My good luck continued, as I was able to find the Giant Tree, and then continued on in search of the woodland trail to the Rio Claro (the others had taken the coastal trail). While exploring I found more birds, including a lek (dancing ground) of Blue-crowned Manakins, and later a lek of Orange-collared Manakins. Then, alerted by strange little call notes, I found a singing lek of Western Long-tailed Hermits. Three leks in one morning. Friday the 13th? For me, nothing but good lek.
 

Directions to the "Giant Tree": Hike for several hundred meters up the creek that flows through the valley to the south of the restaurant, until the creek becomes thoroughly blocked with deadfall. Before that point is reached, you'll see a different prominent trail leading uphill to the right, but as the creek will still be navigable on foot (at least in the dry season), keep along the creek. Once you reach the spot where the deadfall is too intimidating to continue, you should see a discernible track leading up the south (righthand) slope, and the Giant Tree will eventually be visible to the right as you climb. I continued further on past the tree as well, trusting the track would lead "somewhere," and it did, eventually meeting with a more prominent trail, that, when followed to the right, eventually led downhill back to the ocean. However, there are many trails in the area, and I advise against casual exploration without first discussing the routes with the lodge owners, and without having a good sense of geography and direction. Going to and from the "Giant Tree" is certainly fairly straightforward, and very birdy. In addition to the birds already mentioned, I enjoyed Black-hooded Antshrike, Collared Forest-Falcon, Buff-rumped Warbler, and Sulphur-rumped Flycatcher.

I arrived at the mouth of the Rio Claro just as the rest of the group was leaving. Our guide, David, had taken a tumble while surfing, and had broken a tooth on his surfboard, so he will go on believing in the Friday the 13th superstition.

As we all walked back to the lodge, the crabs rustled all about us. Then, suddenly, a lizard shot across the path in front of me, followed closely behind by a speedy brownish green snake. Everybody, including the snake, stopped. The serpent struck a menacing pose, and we debated the proper course of action, not knowing if this was a venomous snake, but taking no chances. I advised immobility and patience, and this seemed to work, as after several minutes the snake quickly slipped away from the trail. The good lek continues. Back at the lodge we consulted available references, and at least assured ourselves it was not one of the dangerous snakes, such as a fer de lance. But there are more than 120 species of snake in the country, and not all were illustrated in the book. Our best guess was a Green Racer. It certainly got the adrenalin racing.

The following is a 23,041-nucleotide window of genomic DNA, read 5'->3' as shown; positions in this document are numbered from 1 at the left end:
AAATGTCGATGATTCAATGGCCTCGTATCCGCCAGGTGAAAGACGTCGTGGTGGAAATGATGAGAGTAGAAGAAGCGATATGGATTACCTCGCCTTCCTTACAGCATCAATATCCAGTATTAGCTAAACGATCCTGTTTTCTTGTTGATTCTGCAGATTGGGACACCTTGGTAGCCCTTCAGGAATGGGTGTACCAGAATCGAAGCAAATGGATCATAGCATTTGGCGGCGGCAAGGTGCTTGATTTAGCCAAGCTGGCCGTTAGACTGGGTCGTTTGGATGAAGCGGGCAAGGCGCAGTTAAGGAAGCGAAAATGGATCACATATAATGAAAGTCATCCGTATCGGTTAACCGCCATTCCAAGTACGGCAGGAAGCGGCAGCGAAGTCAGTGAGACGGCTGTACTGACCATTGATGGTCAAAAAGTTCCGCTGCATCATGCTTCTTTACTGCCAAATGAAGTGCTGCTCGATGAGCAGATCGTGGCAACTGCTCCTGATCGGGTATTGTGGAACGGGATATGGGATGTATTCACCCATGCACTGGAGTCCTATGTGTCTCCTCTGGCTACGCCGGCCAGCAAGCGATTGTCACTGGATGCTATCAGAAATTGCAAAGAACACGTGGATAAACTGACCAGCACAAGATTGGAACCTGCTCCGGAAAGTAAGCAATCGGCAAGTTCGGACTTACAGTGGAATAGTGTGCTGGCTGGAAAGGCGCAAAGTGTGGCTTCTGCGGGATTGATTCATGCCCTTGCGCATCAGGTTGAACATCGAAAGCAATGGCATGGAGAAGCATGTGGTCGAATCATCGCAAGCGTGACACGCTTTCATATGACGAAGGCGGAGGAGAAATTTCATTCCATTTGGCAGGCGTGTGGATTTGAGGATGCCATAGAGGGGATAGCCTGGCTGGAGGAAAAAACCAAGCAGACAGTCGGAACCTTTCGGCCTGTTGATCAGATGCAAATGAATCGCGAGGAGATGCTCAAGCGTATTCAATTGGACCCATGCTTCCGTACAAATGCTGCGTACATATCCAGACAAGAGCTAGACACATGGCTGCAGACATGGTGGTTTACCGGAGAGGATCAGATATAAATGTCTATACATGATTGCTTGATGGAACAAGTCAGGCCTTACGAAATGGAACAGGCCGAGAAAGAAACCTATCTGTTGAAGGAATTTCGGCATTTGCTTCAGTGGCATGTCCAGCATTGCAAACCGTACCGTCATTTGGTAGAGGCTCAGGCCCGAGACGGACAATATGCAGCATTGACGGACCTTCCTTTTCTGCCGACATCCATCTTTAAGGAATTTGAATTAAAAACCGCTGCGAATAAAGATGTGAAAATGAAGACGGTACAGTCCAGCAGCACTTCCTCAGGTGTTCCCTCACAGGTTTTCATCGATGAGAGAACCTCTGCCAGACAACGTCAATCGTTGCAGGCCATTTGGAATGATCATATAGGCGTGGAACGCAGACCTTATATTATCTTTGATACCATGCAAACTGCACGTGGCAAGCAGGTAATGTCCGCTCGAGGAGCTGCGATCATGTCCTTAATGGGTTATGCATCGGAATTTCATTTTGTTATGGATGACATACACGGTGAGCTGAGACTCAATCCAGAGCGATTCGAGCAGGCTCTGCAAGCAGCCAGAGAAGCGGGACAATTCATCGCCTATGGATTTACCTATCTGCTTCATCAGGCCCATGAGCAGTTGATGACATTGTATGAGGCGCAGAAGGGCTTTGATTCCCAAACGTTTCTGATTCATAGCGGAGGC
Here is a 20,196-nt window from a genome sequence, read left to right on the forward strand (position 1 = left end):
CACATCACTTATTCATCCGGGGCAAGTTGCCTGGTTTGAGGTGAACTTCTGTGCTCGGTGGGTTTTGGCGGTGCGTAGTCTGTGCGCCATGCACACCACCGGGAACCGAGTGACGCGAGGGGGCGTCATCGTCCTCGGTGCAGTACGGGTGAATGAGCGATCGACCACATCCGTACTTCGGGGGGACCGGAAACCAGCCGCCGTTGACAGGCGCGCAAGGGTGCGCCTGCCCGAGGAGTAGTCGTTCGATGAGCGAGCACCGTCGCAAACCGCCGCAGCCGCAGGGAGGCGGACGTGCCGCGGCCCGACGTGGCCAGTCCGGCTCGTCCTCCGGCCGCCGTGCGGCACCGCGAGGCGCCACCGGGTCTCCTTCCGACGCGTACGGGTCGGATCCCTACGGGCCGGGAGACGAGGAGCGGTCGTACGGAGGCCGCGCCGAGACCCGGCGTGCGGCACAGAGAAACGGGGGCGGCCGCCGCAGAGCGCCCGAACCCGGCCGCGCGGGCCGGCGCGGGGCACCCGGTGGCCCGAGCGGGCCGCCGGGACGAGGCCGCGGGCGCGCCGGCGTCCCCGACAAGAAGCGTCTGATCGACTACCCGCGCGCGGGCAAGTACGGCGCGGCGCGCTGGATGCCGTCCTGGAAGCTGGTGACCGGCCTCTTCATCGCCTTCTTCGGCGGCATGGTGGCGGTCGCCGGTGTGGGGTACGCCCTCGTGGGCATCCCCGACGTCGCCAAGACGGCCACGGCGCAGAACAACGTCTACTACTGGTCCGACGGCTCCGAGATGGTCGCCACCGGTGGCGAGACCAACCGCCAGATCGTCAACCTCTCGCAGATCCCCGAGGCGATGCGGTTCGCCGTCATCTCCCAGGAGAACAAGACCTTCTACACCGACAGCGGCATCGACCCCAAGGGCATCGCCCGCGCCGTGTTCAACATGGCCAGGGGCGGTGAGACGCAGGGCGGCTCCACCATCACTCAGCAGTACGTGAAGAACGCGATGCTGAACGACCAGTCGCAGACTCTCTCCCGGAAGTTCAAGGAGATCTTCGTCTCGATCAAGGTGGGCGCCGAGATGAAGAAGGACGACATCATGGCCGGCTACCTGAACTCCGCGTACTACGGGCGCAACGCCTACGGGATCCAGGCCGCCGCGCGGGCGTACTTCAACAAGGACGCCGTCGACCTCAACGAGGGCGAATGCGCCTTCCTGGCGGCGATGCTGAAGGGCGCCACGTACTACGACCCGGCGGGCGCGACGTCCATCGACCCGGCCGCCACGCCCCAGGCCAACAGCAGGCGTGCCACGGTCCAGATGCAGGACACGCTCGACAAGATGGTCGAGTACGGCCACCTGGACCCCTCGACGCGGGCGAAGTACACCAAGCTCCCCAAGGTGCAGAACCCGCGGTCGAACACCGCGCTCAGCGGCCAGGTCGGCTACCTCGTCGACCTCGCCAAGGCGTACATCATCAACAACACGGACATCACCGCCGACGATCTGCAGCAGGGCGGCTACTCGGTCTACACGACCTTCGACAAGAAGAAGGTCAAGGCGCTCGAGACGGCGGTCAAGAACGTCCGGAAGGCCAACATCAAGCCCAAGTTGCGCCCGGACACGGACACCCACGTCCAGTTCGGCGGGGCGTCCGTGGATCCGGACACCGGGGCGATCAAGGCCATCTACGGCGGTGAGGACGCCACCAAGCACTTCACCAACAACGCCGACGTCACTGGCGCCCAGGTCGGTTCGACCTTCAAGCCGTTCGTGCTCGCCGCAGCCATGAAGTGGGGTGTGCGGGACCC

In light of the snake incident, I thought it prudent to simply head back into the rain forest after lunch, where I enjoyed many more bird moments, as well as views of a Three-toed Sloth.

14 April

This was a transportation day. Take the luggage back down the hill, load the boat, bounce along for two hours back to Sierpe, and board the minibus for the 6.5 hour drive back to San Jose. Thus it was that the four-day trip to Corcovado consisted of two days of travel, and only two days in or near the park. Still, for the birds I saw, this was worth it, especially this last morning, when several pairs of Scarlet Macaws preened and posed in front of the lodge. Incredible birds, and this is their last remaining stronghold on the planet, as young macaws are worth $7000 each on the black market. A Violaceous Trogon put on a great show, as did two pairs of Cherrie's Tanagers, nesting right outside the restaurant/bar.

Here is my list of birds for the Osa Peninsula. In the end there were not too many heard-only birds, but of course the list would have been much higher had there been a good guide along. By the time I left this area my Costa Rica trip list was approaching 400 species, and I hoped that Guanacaste would put me over the top.

Osa Peninsula ~ 11-14 April ~ 81 species
 
COMMON NAME SCIENTIFIC NAME
Great Tinamou Tinamus major
Brown Pelican Pelecanus occidentalis
Brown Booby Sula leucogaster
Magnificent Frigatebird Fregata magnificens
Boat-billed Heron Cochlearius cochlearius
White Ibis Eudocimus albus
Turkey Vulture Cathartes aura
Osprey Pandion haliaetus
White Hawk Leucopternis albicollis
Mangrove Black-Hawk Buteogallus subtilis
Yellow-headed Caracara Milvago chimachima
Collared Forest-Falcon Micrastur semitorquatus
Great Curassow Crax rubra 
Whimbrel Numenius phaeopus
Spotted Sandpiper Actitis macularia
Sandwich Tern Sterna sandvicensis
Short-billed Pigeon Columba nigrirostris
Ruddy Ground-Dove Columbina talpacoti
White-tipped Dove Leptotila verreauxi
Scarlet Macaw Ara macao
Orange-chinned Parakeet Brotogeris jugularis
Red-lored Parrot Amazona autumnalis
Mealy Parrot Amazona farinosa
Smooth-billed Ani Crotophaga ani
Band-rumped Swift Chaetura spinicauda
Lesser Swallow-tailed Swift Panyptila cayennensis
Bronzy Hermit Glaucis aenea
Western Long-tailed Hermit Phaethornis longirostris
Stripe-throated Hermit Phaethornis striigularis
Purple-crowned Fairy Heliothryx barroti
Black-headed Trogon Trogon melanocephalus
Violaceous Trogon Trogon violaceus
Slaty-tailed Trogon Trogon massena 
Amazon Kingfisher Chloroceryle amazona